Dupuytren's Disease (bent fingers)
Dupuytren's disease is an inherited (genetic) lifelong condition that leads to progressive contractures of the fingers, usually beginning in the little and ring fingers. It is caused by thickening of the tissues under the skin called cords (it has nothing to do with the tendons). It rarely occurs in the feet, and even more rarely in the penis, but does not occur anywhere else in the body and is not harmful for your overall health.
Dupuytren’s contractures do not need treatment until they start to affect the function of your hand. A rule of thumb is that if you can no longer put your hand flat on the table, then it’s time to intervene. The treatment options are either accepting the finger or fingers as they are although they are likely to get progressively more contracted (if the fingers get too contracted, it may become impossible to straighten them). The first treatment option is to divide the cord with a needle, a “fasciotomy”, which helps to straighten the finger but does not remove the cord. This is a good option if the disease is fairly mild. If the disease is more advanced, this is unlikely to work. In these cases I recommend a “fasciectomy” which means removing the Dupuytren´s tissue and straightening the finger. A fasciectomy gives a longer lasting result than a fasciotomy but has higher risks. The operation is normally performed under a local anaesthetic (you are awake), unless you prefer to go to sleep. A zig zag incision will be made over the affected fingers, the diseased tissue removed and the fingers straightened. If the disease is particularly severe, a skin graft, normally taken from the crease of the elbow, is sometimes necessary. The wounds are closed with dissolving stitches. Patients normally go home on the day of surgery. A bandage may be applied to the hand to provide compression and splinting and this should be removed 7 days after surgery unless I advise you to keep it on longer because you have a skin graft. You will still be able to move the unaffected fingers and you should maintain their range of motion from the day of surgery by repeatedly making a fist and then fully straightening your fingers. You will have an adhesive dressing on the wound that you should remove at home 7 days after surgery. The dressing is likely to be bloodstained. If you do experience persistent bleeding that is soaking through the dressing, you should apply firm continuous pressure for 15 minutes. If it doesn’t settle, please telephone the hospital where you had the surgery. You do not have to reapply a dressing unless you wish to do so. I recommend applying Vaseline to the wound for at least a week after removing the dressing. It's important to keep the hand elevated (certainly not in your pocket) for the first few days but you must also keep your elbow and shoulder mobile. For most patients a sling is unnecessary. An ideal position is sitting on your sofa with your elbow resting on the arm rest with your hand level with the top of your head. Most patients do not require physiotherapy, but if you are struggling to regain the movement in your hand, please let my secretary know and I will refer you to the hand therapist. Some patients may require splinting after surgery. Your will be hand sore and swollen for several weeks afterwards and will be less dexterous and useful than normal. I recommend you do not drive until your wounds have healed and pain is minimal. You may need a bit more help with activities of daily living. You may need to take a week or more off work, particularly if you have a manual occupation. You are likely to have some discomfort, particularly lifting heavy objects, for several weeks afterwards. You should massage the scars and affected fingers daily once the wounds have healed, for the first three months after surgery. This will help to soften the scars and reduce swelling. The surgery is successful in the majority of patients although the fingers do not always regain full straightening.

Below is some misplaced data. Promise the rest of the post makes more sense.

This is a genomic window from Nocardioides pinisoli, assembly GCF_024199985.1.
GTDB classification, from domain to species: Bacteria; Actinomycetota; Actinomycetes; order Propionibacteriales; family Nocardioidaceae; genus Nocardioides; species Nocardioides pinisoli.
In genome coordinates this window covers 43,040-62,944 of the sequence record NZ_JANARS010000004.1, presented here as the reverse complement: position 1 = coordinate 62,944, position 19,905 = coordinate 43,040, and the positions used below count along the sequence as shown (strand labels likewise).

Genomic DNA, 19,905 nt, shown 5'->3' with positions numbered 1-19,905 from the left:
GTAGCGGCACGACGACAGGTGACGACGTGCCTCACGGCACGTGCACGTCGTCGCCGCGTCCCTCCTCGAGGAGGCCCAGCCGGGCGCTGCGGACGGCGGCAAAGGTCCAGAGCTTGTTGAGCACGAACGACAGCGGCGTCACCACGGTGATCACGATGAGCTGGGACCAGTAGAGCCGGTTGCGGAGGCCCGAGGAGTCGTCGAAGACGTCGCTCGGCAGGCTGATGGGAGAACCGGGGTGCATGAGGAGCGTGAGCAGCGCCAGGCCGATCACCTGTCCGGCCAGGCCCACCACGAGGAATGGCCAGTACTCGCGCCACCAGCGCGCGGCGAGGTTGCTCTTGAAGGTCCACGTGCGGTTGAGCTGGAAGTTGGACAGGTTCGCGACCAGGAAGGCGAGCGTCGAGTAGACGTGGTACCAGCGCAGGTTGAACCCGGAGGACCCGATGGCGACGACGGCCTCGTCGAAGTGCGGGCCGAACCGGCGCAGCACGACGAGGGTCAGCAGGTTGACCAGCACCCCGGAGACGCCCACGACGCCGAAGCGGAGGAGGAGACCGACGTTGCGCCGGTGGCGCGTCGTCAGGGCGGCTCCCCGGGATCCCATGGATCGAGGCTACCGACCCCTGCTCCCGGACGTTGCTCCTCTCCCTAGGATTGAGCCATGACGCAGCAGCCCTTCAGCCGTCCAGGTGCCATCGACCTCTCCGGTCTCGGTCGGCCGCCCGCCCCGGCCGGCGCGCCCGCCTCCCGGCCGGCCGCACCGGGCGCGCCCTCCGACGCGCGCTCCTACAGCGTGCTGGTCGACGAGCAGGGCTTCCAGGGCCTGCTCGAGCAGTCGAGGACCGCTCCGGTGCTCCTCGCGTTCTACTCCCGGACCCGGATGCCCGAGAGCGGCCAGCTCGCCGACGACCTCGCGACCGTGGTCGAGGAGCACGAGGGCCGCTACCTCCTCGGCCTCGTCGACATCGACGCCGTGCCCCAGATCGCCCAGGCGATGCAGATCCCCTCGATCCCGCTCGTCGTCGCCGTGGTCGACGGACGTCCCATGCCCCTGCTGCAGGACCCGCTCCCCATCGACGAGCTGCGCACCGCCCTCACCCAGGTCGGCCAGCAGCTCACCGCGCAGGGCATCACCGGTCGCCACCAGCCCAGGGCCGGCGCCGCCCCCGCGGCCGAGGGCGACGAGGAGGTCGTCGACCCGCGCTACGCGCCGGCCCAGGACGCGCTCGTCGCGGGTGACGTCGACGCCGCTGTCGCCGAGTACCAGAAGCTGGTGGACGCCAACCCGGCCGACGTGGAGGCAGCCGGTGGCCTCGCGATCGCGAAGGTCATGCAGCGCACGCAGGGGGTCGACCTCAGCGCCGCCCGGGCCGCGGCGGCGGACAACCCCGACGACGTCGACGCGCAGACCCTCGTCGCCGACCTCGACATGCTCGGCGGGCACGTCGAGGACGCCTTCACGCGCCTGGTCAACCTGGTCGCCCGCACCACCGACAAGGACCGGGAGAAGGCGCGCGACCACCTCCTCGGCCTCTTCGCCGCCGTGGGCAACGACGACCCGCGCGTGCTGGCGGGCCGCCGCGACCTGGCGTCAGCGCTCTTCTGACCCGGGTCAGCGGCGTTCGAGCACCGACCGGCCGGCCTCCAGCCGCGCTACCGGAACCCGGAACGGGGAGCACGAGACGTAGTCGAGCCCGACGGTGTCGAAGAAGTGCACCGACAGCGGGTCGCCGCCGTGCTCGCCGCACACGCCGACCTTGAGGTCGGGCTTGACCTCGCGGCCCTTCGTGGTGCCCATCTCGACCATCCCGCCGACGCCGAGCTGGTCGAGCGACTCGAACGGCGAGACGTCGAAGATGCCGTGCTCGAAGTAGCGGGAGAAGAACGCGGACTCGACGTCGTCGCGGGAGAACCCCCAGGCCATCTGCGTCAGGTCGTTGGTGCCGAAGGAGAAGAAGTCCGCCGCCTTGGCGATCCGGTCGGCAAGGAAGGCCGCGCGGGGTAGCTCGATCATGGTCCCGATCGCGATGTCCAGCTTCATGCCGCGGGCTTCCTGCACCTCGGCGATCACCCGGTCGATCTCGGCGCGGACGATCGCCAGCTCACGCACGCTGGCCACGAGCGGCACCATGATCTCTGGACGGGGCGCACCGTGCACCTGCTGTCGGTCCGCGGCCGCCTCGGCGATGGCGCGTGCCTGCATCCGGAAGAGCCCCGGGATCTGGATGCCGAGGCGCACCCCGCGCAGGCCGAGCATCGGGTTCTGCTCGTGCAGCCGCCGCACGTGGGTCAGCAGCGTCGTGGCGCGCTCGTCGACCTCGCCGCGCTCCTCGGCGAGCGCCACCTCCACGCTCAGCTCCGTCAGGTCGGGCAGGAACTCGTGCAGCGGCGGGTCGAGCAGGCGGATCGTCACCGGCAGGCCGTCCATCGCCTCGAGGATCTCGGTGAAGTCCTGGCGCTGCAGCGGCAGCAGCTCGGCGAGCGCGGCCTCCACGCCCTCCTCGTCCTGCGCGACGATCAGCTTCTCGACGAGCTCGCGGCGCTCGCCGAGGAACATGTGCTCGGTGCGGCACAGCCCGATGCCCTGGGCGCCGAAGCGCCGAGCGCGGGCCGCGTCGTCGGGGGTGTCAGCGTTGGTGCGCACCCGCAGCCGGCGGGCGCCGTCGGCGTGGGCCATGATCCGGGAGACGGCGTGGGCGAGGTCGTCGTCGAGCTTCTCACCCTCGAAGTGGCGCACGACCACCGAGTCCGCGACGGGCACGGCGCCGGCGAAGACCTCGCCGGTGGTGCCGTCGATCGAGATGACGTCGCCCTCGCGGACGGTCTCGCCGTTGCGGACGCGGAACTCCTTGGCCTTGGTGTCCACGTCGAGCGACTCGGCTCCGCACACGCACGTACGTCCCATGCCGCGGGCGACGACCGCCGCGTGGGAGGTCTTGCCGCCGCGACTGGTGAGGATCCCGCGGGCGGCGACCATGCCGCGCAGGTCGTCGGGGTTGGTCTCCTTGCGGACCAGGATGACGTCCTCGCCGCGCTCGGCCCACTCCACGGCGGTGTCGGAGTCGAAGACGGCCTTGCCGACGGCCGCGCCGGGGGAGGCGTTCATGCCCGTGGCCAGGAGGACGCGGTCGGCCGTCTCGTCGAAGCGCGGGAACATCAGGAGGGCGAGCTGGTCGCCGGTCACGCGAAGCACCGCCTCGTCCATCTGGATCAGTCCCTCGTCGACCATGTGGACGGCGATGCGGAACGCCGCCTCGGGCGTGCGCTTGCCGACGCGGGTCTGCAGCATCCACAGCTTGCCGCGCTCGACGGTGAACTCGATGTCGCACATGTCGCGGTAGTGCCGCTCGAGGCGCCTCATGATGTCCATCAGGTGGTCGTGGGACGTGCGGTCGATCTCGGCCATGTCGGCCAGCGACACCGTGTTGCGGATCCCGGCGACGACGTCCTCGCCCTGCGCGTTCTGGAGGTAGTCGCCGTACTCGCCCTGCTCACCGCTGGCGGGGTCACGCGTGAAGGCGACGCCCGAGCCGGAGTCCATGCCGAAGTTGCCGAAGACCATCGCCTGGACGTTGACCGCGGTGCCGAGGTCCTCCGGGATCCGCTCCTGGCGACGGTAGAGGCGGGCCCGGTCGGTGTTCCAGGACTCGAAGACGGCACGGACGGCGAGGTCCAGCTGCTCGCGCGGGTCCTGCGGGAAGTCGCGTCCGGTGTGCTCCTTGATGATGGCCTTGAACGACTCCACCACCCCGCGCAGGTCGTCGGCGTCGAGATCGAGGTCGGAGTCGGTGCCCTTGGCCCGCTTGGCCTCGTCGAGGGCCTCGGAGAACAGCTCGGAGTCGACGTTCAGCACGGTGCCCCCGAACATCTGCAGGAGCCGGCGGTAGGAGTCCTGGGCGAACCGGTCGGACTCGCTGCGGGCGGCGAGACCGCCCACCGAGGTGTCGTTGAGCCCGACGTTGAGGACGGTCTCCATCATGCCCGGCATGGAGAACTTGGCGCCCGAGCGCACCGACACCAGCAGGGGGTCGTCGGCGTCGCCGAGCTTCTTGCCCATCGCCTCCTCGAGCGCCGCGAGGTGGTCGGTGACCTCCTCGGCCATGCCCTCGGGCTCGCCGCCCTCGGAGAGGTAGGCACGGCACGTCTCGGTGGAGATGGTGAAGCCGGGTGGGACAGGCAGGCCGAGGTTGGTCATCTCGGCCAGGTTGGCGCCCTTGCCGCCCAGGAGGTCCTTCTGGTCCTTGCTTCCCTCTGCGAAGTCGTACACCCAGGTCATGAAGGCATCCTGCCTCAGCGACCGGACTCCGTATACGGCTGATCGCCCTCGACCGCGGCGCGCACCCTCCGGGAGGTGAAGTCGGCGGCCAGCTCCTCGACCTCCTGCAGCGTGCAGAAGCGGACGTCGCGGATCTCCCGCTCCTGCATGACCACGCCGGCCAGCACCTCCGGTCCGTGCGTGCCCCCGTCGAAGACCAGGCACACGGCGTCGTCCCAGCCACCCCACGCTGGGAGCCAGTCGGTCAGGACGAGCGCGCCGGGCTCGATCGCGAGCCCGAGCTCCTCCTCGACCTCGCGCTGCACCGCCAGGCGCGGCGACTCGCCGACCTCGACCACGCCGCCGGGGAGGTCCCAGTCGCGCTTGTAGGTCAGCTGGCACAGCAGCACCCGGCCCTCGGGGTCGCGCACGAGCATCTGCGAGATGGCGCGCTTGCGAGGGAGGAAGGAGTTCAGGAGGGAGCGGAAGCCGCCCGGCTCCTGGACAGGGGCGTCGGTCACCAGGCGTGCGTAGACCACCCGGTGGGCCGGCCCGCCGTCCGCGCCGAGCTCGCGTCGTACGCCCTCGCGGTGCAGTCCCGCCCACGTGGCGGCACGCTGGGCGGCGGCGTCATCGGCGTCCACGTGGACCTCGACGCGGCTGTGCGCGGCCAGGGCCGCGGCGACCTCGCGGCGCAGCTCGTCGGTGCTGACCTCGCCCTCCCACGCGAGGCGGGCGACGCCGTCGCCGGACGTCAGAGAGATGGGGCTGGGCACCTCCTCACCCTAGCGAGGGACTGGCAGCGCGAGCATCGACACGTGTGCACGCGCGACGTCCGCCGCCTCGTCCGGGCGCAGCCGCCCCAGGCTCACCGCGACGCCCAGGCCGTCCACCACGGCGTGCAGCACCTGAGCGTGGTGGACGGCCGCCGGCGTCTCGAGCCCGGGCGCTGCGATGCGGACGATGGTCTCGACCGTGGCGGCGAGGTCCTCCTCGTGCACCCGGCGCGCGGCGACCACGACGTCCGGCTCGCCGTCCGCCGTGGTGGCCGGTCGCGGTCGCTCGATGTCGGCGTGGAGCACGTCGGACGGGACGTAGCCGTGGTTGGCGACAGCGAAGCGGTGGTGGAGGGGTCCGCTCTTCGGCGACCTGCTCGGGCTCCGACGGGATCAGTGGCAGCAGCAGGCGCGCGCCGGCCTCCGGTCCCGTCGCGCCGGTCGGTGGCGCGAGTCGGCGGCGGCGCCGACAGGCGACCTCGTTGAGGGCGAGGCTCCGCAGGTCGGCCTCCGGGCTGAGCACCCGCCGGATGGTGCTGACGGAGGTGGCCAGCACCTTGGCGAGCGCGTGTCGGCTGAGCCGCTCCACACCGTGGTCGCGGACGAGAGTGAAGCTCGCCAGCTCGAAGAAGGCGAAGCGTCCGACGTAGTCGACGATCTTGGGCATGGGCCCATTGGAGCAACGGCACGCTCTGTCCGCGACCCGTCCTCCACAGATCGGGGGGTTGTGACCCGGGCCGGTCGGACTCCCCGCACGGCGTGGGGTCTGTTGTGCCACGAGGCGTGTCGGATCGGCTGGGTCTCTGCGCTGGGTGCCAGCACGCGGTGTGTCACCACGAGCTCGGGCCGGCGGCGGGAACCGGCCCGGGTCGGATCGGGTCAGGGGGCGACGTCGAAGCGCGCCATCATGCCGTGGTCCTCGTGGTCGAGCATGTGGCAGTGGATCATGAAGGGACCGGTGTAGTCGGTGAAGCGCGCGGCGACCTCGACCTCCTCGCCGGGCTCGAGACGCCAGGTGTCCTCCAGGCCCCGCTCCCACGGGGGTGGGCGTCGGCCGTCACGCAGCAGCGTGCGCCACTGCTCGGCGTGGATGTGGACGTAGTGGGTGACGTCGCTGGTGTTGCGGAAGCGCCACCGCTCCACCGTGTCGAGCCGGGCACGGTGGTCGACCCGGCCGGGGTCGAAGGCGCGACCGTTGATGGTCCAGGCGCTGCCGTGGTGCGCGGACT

The risks of surgery are bleeding, infection, scarring which may be very thick, delayed healing, recurrent contractures of the fingers, recurrent Dupuytren´s disease in the same fingers or elsewhere, swelling, stiffness of the hand, nerve injury causing numbness, problems with pain including complex regional pain syndrome (a condition of pain and swelling of the whole hand that can be difficult to treat). It is important to understand that a poor outcome from surgery may make the undertaking of your occupation and hobbies more difficult than is currently the case.